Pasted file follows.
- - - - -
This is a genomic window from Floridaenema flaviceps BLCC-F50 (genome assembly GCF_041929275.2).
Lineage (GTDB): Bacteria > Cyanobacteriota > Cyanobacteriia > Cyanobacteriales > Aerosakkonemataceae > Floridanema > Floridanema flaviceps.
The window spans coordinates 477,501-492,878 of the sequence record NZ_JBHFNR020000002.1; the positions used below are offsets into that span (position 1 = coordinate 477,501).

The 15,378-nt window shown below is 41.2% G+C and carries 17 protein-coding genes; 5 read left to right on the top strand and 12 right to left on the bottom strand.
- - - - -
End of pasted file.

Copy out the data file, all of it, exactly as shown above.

This is a genomic window from Floridaenema flaviceps BLCC-F50 (genome assembly GCF_041929275.2).
Lineage (GTDB): Bacteria > Cyanobacteriota > Cyanobacteriia > Cyanobacteriales > Aerosakkonemataceae > Floridanema > Floridanema flaviceps.
The window spans coordinates 477,501-492,878 of the sequence record NZ_JBHFNR020000002.1; the positions used below are offsets into that span (position 1 = coordinate 477,501).

The 15,378-nt window shown below is 41.2% G+C and carries 17 protein-coding genes; 5 read left to right on the top strand and 12 right to left on the bottom strand.